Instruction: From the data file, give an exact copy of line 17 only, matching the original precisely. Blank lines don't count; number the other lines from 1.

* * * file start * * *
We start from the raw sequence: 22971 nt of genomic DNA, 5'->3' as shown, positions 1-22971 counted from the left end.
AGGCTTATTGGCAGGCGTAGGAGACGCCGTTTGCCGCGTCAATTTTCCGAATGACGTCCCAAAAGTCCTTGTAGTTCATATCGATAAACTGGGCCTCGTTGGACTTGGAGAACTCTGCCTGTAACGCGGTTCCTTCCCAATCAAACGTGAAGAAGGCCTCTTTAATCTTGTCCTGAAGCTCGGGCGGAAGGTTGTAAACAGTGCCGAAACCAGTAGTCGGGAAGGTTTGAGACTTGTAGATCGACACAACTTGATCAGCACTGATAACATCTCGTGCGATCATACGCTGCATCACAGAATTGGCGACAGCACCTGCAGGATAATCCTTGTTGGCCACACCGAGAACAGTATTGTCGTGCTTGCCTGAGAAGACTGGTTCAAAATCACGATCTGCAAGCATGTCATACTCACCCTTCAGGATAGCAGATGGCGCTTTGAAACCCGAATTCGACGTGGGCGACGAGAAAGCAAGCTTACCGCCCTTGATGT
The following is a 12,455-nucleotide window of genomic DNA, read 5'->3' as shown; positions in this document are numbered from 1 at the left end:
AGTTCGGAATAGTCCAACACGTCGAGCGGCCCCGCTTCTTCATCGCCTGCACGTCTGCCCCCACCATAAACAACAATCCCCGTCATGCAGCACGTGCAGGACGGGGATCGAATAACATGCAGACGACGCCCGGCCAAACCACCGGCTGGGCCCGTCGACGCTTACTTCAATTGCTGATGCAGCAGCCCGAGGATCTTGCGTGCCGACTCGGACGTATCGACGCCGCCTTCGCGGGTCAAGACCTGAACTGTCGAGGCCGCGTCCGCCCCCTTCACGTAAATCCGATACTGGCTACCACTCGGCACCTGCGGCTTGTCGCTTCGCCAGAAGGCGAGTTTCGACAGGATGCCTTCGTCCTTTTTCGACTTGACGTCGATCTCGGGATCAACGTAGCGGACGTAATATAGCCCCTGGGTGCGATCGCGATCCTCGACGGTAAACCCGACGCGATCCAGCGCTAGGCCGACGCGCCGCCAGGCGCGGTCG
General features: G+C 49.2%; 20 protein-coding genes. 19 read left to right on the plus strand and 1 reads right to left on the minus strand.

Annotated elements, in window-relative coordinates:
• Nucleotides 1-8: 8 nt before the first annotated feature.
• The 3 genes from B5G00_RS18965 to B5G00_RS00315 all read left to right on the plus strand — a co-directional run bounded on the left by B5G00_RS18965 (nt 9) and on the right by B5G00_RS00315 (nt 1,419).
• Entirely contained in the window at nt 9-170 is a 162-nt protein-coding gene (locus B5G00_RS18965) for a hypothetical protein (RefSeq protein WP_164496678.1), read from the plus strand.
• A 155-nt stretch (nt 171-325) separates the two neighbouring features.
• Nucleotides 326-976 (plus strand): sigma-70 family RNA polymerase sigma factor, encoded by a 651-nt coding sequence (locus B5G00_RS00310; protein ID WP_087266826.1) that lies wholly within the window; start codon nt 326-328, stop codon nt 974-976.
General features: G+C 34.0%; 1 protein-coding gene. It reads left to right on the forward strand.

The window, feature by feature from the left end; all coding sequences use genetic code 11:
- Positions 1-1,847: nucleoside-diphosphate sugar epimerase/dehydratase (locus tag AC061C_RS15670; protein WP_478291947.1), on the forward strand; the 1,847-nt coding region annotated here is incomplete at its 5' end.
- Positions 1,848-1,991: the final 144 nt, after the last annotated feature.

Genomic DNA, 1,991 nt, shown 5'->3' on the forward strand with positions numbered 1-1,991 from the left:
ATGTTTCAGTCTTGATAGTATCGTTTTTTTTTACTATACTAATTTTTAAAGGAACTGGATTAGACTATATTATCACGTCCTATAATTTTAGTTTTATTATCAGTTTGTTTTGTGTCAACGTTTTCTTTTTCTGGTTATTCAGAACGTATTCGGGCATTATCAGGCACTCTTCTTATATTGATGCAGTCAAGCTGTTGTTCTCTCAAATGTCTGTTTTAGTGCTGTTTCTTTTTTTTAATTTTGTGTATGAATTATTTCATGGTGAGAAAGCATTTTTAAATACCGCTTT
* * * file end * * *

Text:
ATGTTTCAGTCTTGATAGTATCGTTTTTTTTTACTATACTAATTTTTAAAGGAACTGGATTAGACTATATTATCACGTCCTATAATTTTAGTTTTATTATCAGTTTGTTTTGTGTCAACGTTTTCTTTTTCTGGTTATTCAGAACGTATTCGGGCATTATCAGGCACTCTTCTTATATTGATGCAGTCAAGCTGTTGTTCTCTCAAATGTCTGTTTTAGTGCTGTTTCTTTTTTTTAATTTTGTGTATGAATTATTTCATGGTGAGAAAGCATTTTTAAATACCGCTTT